Writing Film 161 results

5 Things to Know When Writing a Star Wars Spin-Off

As a young writer, it is important to understand how franchise writing works.  But where do you start?  How do you know what kind of movies Lucasfilm will want to make in the years to come?  That’s where my investigative work comes into play.

Five things I learned about screenwriting from Mother!

If you’ve seen any of Darren Aronofsky’s films (Black Swan, The Wrestler, Requiem for a Dream, Pi), there’s no doubt he has a dark mind. But seeing his latest film Mother! makes me think he’s only just begun to tap into his own psychological agony.  Be warned – this movie isn’t going to be everyone’s cup of tea (it gave me nightmares) – but there’s no denying Aronofsky’s a genius storyteller.

5 Great Things About Screenwriting

There are so many things to love about this amazing, wild, ridiculously-complicated world of Hollywood and writing scripts, that we thought listing a few might be a good idea. So, let's get back to basics and see why we do this, and love it a little bit, too.

The Best Writing Partner

Can you take feedback? Are you overly protective, stubborn, or what? Discover how you can pick the best writing partner to work well with your personality.

Five Ways To Make Your Characters More Relatable

“Relatable characters” are the holy grail of screenwriting. Producers want to see them on the page and audiences want to watch them on the screen. But what makes a character truly relatable? As writers, we are often tempted to focus on plot ...

7 Things Sam Shepard Taught Me About Writing

My lifelong obsession with Sam Shepard began in high school. I attended an arts school, where I studied acting, which really meant I spent most of my time reading plays. Checkov was good, Shakespeare was better, but nothing affected me like Sam ...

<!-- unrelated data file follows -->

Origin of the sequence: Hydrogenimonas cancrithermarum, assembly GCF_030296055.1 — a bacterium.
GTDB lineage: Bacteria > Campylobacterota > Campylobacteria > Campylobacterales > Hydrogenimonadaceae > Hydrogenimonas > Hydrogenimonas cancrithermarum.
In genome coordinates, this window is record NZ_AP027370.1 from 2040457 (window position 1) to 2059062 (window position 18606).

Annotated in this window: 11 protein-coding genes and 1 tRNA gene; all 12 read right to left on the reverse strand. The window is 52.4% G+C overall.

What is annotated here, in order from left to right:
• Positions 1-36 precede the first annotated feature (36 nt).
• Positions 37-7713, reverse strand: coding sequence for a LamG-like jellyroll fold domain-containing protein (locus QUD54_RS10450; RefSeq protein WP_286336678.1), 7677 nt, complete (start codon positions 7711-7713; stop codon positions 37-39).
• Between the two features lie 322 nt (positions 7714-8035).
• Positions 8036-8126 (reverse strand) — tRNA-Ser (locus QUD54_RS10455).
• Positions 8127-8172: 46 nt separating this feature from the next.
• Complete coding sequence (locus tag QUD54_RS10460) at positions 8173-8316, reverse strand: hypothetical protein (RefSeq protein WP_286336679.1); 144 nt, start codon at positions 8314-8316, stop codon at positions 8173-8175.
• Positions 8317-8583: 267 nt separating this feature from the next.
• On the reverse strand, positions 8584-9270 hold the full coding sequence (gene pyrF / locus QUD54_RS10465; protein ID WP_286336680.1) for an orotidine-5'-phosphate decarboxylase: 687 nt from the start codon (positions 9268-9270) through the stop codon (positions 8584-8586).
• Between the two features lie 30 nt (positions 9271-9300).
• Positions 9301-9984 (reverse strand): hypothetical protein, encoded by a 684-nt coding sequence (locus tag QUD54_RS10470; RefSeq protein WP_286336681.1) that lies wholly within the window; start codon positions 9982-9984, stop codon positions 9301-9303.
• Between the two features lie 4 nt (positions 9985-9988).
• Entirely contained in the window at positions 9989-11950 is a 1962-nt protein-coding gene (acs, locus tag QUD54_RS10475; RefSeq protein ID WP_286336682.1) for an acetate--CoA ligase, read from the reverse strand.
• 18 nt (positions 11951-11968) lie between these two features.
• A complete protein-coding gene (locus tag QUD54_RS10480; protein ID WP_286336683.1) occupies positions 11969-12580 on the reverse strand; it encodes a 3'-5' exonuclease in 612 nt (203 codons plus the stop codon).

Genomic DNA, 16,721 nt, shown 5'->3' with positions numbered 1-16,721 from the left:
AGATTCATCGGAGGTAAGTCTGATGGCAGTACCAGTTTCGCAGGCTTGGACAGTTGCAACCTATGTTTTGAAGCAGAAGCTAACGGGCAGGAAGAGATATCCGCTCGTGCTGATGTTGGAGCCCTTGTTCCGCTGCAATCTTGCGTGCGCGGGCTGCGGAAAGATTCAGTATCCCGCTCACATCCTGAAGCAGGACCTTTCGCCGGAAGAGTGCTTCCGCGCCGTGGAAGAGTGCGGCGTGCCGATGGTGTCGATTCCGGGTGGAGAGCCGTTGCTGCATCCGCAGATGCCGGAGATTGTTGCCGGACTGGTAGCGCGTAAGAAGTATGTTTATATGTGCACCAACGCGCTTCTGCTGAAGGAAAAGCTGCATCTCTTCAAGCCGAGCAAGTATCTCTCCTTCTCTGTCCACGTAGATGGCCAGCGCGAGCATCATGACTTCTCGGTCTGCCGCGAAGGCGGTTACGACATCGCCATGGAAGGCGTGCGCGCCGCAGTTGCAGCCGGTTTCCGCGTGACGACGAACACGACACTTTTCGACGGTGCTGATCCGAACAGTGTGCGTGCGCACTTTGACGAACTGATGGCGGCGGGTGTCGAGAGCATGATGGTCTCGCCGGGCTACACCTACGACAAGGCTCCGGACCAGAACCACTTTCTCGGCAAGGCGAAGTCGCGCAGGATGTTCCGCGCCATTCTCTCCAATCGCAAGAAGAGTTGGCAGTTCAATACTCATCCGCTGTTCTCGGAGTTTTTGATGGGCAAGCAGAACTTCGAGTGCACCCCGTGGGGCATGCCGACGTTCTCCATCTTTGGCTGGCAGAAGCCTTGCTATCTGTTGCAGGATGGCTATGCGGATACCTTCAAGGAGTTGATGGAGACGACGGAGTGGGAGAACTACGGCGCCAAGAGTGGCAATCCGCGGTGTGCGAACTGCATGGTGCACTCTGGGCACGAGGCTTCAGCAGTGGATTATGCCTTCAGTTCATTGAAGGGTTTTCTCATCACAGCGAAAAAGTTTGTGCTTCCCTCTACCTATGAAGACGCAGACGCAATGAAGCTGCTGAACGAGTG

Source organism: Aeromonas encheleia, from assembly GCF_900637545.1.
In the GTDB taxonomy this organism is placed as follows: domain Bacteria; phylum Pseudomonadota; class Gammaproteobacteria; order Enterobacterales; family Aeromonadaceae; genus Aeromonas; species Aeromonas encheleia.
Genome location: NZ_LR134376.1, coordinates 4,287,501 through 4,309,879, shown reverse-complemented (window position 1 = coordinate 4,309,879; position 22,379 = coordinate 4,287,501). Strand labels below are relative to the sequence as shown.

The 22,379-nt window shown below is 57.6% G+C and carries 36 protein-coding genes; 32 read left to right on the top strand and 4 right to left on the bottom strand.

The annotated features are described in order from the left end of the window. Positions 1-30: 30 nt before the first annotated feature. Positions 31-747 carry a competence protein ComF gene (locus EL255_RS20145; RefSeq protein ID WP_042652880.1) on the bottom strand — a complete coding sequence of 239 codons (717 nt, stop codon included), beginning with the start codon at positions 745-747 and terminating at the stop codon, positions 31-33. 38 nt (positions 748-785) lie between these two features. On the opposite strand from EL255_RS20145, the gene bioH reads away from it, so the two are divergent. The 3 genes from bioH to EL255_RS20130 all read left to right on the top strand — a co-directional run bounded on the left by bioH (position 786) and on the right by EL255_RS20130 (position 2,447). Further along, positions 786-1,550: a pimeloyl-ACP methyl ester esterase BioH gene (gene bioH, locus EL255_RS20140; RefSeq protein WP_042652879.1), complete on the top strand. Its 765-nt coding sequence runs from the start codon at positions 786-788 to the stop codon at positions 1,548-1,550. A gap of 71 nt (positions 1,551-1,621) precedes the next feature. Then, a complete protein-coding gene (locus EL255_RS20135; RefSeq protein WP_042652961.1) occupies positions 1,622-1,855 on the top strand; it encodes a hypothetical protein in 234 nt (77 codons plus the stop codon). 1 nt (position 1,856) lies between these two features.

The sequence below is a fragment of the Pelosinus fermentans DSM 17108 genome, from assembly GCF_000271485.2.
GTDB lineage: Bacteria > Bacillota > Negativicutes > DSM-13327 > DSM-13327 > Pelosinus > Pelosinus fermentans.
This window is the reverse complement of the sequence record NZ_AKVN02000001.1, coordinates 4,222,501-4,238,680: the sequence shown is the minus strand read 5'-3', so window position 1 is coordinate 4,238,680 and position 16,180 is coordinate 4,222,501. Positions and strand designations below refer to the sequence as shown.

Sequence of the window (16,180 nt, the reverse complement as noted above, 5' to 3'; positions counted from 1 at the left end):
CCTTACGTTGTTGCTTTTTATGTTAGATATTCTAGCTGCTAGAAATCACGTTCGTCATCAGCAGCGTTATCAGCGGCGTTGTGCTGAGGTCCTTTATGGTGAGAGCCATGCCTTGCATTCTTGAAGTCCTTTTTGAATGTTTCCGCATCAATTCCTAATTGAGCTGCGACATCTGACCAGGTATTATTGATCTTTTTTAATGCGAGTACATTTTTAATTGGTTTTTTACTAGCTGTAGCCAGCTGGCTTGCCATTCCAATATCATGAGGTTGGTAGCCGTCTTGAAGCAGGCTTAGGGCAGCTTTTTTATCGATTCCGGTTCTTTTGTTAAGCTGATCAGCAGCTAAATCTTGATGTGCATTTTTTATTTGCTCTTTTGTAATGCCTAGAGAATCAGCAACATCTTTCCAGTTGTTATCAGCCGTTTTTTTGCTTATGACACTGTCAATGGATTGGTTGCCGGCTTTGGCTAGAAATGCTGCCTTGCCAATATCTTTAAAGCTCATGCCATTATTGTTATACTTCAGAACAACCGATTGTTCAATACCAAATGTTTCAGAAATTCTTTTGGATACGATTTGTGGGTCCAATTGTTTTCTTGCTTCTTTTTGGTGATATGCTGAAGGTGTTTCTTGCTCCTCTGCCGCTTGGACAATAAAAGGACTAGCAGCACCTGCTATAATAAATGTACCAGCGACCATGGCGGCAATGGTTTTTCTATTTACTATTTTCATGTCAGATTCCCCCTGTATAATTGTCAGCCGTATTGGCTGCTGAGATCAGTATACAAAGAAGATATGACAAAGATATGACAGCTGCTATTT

8 thriller subgenres to explore when writing your blockbuster thriller

We love the excitement of a thriller. Its plot twists, mistaken identities, savage villains and high anxiety brought on by the element of suspense gets our blood racing. To help us relate to the protagonist (and up the terror), he is usually an ...

Six Types of Characters Audiences Love

Indiana Jones. Hannibal Lecter. Seinfeld. Rocky Balboa. Walter White. These memorable characters are dynamic, puzzling, funny, terrifying, and inspiring by turn. Audiences crave characters that transport them to new worlds. They want characters who ...

Making a Passive Protagonist Work in A Ghost Story

A Ghost Story, written and directed by David Lowery, (Ain’t Them Bodies Saints, Pete’s Dragon) is one of the most bizarre yet beautiful films I’ve seen in a long time. It’s both clever and frustrating, both emotionally consuming and ...

My Cousin Rachel: How a Writer Sustains a Mystery

Everyone loves a good mystery. And My Cousin Rachel is just that – mysterious from the beginning to the end in the most delicious way. But keeping an audience in suspense for two hours is no easy task. Just ask writer/director Roger Michell. For him, it was all about character.

How grieving a father’s death became a horror script

Shults says that when he was writing the film, he had no idea where all the dark thoughts were coming from. “But now, after talking about it so much and psychoanalyzing it, I think I understand where it all came from. It’s weird.”

The art (and pain) of writing a Netflix movie backwards

Shimmer Lake isn’t your ordinary crime drama about a bank heist gone wrong. It’s a multilayered examination of revenge, loyalty and plain old bad luck. Oh, and did I mention the story is told in reverse?
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